“While the journey to becoming an AI enabled procurement organization needs time and effort, it is well worth the investment… Once the data foundation is in place, there are many different avenues through which procurement can leverage it to deliver consistently higher value.”
This article notes how important data is for procurement in today’s world. Focusing on the issue of spend analysis, the article states that “ML algorithms can be used to classify spend data into functional, structured, and standardized classes.”
By utilizing AI in this aspect of procurement, they note that “AI offers a clearer and more detailed insight into an organization’s spending.”
If a business only had to deal with one supplier, life would be wonderful and those involved in order fulfillment would go home early every day. However, we don’t live in that world and the processes behind ensuring smooth order fulfillment processes can keep those responsible up at night.
Fortunately, AI is helping to make those processes more streamlined and efficient.
The biggest issue for order fulfillment is ensuring that all the different inventory locations a business works with are in sync with order touchpoints like POS systems and ecommerce platforms. All of this also needs to be in sync with the systems used to monitor inventory, shipping, reporting, etc.
This article gets into the issues mentioned above, and goes on to discuss new issues that retailers face such as expedited shipping. Retailers know that they need to fulfill those orders in the time specified or deal with angry customers. “Order management systems that leverage artificial intelligence can simulate fulfillment and shipping scenarios, weighing the cost of shipping from a particular location against the ability to meet delivery windows.”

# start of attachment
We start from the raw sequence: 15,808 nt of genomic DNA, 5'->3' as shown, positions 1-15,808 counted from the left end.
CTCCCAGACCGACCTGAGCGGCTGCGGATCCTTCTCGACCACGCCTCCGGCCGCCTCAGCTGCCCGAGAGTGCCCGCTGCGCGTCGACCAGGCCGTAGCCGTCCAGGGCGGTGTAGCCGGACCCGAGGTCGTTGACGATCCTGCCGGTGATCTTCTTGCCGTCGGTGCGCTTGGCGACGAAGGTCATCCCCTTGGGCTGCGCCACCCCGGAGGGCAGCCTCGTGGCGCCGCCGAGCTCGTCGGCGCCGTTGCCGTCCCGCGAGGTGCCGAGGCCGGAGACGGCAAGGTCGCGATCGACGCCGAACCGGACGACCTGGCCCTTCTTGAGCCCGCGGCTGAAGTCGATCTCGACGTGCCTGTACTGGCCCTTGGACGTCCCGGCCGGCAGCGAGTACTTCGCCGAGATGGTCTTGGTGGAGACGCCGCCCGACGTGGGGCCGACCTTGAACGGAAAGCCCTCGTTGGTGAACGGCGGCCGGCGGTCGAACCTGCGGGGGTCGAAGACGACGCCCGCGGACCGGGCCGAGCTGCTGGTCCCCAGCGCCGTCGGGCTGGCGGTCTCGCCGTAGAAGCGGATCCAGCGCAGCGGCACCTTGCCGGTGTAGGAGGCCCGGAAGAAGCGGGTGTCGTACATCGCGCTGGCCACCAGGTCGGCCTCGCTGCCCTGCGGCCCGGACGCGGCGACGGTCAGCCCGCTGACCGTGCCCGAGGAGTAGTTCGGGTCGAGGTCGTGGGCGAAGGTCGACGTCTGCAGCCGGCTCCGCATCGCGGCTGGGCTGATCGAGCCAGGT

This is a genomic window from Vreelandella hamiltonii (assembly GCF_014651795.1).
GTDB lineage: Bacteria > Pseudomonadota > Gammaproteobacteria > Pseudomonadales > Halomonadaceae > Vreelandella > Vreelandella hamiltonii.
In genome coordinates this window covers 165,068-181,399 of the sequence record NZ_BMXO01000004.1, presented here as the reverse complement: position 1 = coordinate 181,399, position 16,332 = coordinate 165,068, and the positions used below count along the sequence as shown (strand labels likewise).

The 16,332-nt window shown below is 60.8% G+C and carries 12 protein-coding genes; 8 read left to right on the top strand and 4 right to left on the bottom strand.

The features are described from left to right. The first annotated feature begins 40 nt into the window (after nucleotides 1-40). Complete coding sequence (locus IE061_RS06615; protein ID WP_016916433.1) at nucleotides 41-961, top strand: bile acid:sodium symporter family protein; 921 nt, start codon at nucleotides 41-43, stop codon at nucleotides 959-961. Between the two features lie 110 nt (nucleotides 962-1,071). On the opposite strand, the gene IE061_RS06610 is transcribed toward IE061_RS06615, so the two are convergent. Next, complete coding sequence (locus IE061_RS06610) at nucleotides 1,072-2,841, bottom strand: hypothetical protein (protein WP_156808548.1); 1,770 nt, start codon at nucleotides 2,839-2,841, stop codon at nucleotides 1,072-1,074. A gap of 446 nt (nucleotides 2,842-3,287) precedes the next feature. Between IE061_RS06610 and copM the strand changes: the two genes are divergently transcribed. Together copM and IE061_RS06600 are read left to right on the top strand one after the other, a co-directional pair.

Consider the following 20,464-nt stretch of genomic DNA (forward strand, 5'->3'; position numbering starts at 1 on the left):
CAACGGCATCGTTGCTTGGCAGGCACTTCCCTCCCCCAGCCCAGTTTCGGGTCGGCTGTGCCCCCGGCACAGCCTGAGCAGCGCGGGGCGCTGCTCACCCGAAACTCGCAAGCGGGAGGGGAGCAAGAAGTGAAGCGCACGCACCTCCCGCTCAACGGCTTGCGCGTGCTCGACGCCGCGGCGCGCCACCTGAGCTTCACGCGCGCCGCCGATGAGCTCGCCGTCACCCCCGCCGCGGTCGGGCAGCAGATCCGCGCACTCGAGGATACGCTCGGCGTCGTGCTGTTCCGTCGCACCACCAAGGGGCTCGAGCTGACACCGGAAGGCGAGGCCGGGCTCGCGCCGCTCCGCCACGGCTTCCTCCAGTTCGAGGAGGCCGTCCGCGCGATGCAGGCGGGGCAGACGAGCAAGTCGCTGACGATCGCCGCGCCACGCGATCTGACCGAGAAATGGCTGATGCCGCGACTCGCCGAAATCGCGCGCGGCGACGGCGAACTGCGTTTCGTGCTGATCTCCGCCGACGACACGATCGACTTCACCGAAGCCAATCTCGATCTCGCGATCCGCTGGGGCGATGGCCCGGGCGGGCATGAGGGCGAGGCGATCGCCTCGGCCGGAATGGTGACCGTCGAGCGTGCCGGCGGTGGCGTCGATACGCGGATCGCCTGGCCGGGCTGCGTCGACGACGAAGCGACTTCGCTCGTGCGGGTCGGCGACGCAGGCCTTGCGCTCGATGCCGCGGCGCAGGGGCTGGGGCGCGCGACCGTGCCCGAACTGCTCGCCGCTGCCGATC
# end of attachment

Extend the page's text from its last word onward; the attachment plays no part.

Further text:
Using the right platform, retailers can plug into the system through available APIs and process this information in real-time, giving the retailer information on whether they should ship that order from a nearby location or from a standard shipping spot. Knowing the right course of action in a scenario like this can save an awful lot of time and money.
The above is just one example. Utilizing AI can help retailers to build more effective order fulfillment architectures that ensure customers are satisfied and shipping departments are not completely overwhelmed.
One of the biggest aspects of operational planning is demand forecasting. Identifying and understanding patterns in demand forecasting and segmenting those away from noisy data is possible with machine learning workflows that help operational planners uncover the issues that affect their bottom line.
A great example of this in action comes from a watch manufacturer called Seculus. They have more than 50 different styles of watches. They assemble those watches themselves but get the parts for the assemblage from elsewhere. This means that they deal with more than 1,400 SKUs. They also must understand demand for specific items and the times when they increase and decrease. All of this information is blasting them with a huge amount of data that they need to sift through in order to advise production decisions.
They were able to leverage all that data by using an AI platform with ready-to-use workflows, developing prediction models that helped them review seasonality, product lifecycle, and swings in demand. They were able to predict demand forecasting with 86% accuracy within just a few days, allowing them to understand purchasing and production demands more clearly.
Armed with AI, any organization can make better operational planning decisions based on the data that they’re already drowning in, bringing them back up to the surface where they can breathe fresh, manageable air.
AI and ML are powerful technologies that help decision-makers see beyond the obvious. These tools quickly process vast amounts of data, faster than humanly possible, while surfacing trends and patterns to provide insights and recommendations.
Companies often assume that they need dedicated teams of AI and ML specialists in order to build and deploy learning models for their business. This is a costly and time consuming investment that can take months or years to see results.
However, at Stradigi AI, we have invested in building enterprise AI software to help companies democratize the use of AI throughout their organization. Kepler has been designed with years of data science expertise, and is available to help companies quickly deploy AI.
It alleviates the need for large budgets and data science teams. This allows for an affordable entry point, with much faster AI integration than building a new platform from the ground up or building on top of legacy solutions.